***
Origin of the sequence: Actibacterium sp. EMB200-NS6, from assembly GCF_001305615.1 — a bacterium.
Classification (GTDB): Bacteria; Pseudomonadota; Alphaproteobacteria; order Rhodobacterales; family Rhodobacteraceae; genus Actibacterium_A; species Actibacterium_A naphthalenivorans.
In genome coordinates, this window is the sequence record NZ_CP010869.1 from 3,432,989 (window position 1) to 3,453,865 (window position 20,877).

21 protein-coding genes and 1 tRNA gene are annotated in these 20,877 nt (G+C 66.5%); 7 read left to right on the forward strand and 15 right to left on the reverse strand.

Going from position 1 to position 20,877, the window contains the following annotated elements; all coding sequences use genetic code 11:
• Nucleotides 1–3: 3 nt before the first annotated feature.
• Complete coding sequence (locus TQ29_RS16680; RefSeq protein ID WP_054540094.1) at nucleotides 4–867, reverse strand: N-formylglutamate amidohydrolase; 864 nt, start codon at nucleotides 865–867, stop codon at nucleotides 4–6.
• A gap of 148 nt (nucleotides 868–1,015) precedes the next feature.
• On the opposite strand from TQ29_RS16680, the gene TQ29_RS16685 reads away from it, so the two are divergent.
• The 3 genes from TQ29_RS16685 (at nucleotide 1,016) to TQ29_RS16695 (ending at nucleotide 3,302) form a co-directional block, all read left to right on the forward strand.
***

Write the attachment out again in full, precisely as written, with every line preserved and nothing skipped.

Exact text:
Origin of the sequence: Actibacterium sp. EMB200-NS6, from assembly GCF_001305615.1 — a bacterium.
Classification (GTDB): Bacteria; Pseudomonadota; Alphaproteobacteria; order Rhodobacterales; family Rhodobacteraceae; genus Actibacterium_A; species Actibacterium_A naphthalenivorans.
In genome coordinates, this window is the sequence record NZ_CP010869.1 from 3,432,989 (window position 1) to 3,453,865 (window position 20,877).

21 protein-coding genes and 1 tRNA gene are annotated in these 20,877 nt (G+C 66.5%); 7 read left to right on the forward strand and 15 right to left on the reverse strand.

Going from position 1 to position 20,877, the window contains the following annotated elements; all coding sequences use genetic code 11:
• Nucleotides 1–3: 3 nt before the first annotated feature.
• Complete coding sequence (locus TQ29_RS16680; RefSeq protein ID WP_054540094.1) at nucleotides 4–867, reverse strand: N-formylglutamate amidohydrolase; 864 nt, start codon at nucleotides 865–867, stop codon at nucleotides 4–6.
• A gap of 148 nt (nucleotides 868–1,015) precedes the next feature.
• On the opposite strand from TQ29_RS16680, the gene TQ29_RS16685 reads away from it, so the two are divergent.
• The 3 genes from TQ29_RS16685 (at nucleotide 1,016) to TQ29_RS16695 (ending at nucleotide 3,302) form a co-directional block, all read left to right on the forward strand.